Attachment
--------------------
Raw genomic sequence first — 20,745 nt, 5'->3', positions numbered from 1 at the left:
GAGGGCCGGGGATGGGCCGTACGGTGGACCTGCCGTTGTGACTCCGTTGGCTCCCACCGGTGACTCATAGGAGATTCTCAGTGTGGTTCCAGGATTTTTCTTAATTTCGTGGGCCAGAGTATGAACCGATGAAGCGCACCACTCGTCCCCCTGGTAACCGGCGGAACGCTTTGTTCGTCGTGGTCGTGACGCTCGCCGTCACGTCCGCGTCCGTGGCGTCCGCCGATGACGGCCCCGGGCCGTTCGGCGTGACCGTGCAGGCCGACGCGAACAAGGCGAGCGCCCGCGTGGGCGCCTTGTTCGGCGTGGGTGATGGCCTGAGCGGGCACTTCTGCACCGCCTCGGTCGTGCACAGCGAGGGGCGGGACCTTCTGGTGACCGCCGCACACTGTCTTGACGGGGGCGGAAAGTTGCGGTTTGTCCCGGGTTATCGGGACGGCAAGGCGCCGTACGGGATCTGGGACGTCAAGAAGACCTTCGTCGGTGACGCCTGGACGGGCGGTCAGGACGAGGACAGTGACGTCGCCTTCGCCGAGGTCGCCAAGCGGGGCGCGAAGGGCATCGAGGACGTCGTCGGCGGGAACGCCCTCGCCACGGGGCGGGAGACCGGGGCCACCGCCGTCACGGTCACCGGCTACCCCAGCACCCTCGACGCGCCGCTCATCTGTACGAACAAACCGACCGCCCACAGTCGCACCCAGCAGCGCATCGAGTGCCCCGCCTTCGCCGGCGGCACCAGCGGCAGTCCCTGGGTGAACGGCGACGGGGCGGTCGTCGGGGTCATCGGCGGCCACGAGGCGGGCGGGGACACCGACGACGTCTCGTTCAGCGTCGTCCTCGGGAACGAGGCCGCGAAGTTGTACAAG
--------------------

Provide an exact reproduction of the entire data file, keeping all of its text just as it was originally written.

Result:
Raw genomic sequence first — 20,745 nt, 5'->3', positions numbered from 1 at the left:
GAGGGCCGGGGATGGGCCGTACGGTGGACCTGCCGTTGTGACTCCGTTGGCTCCCACCGGTGACTCATAGGAGATTCTCAGTGTGGTTCCAGGATTTTTCTTAATTTCGTGGGCCAGAGTATGAACCGATGAAGCGCACCACTCGTCCCCCTGGTAACCGGCGGAACGCTTTGTTCGTCGTGGTCGTGACGCTCGCCGTCACGTCCGCGTCCGTGGCGTCCGCCGATGACGGCCCCGGGCCGTTCGGCGTGACCGTGCAGGCCGACGCGAACAAGGCGAGCGCCCGCGTGGGCGCCTTGTTCGGCGTGGGTGATGGCCTGAGCGGGCACTTCTGCACCGCCTCGGTCGTGCACAGCGAGGGGCGGGACCTTCTGGTGACCGCCGCACACTGTCTTGACGGGGGCGGAAAGTTGCGGTTTGTCCCGGGTTATCGGGACGGCAAGGCGCCGTACGGGATCTGGGACGTCAAGAAGACCTTCGTCGGTGACGCCTGGACGGGCGGTCAGGACGAGGACAGTGACGTCGCCTTCGCCGAGGTCGCCAAGCGGGGCGCGAAGGGCATCGAGGACGTCGTCGGCGGGAACGCCCTCGCCACGGGGCGGGAGACCGGGGCCACCGCCGTCACGGTCACCGGCTACCCCAGCACCCTCGACGCGCCGCTCATCTGTACGAACAAACCGACCGCCCACAGTCGCACCCAGCAGCGCATCGAGTGCCCCGCCTTCGCCGGCGGCACCAGCGGCAGTCCCTGGGTGAACGGCGACGGGGCGGTCGTCGGGGTCATCGGCGGCCACGAGGCGGGCGGGGACACCGACGACGTCTCGTTCAGCGTCGTCCTCGGGAACGAGGCCGCGAAGTTGTACAAG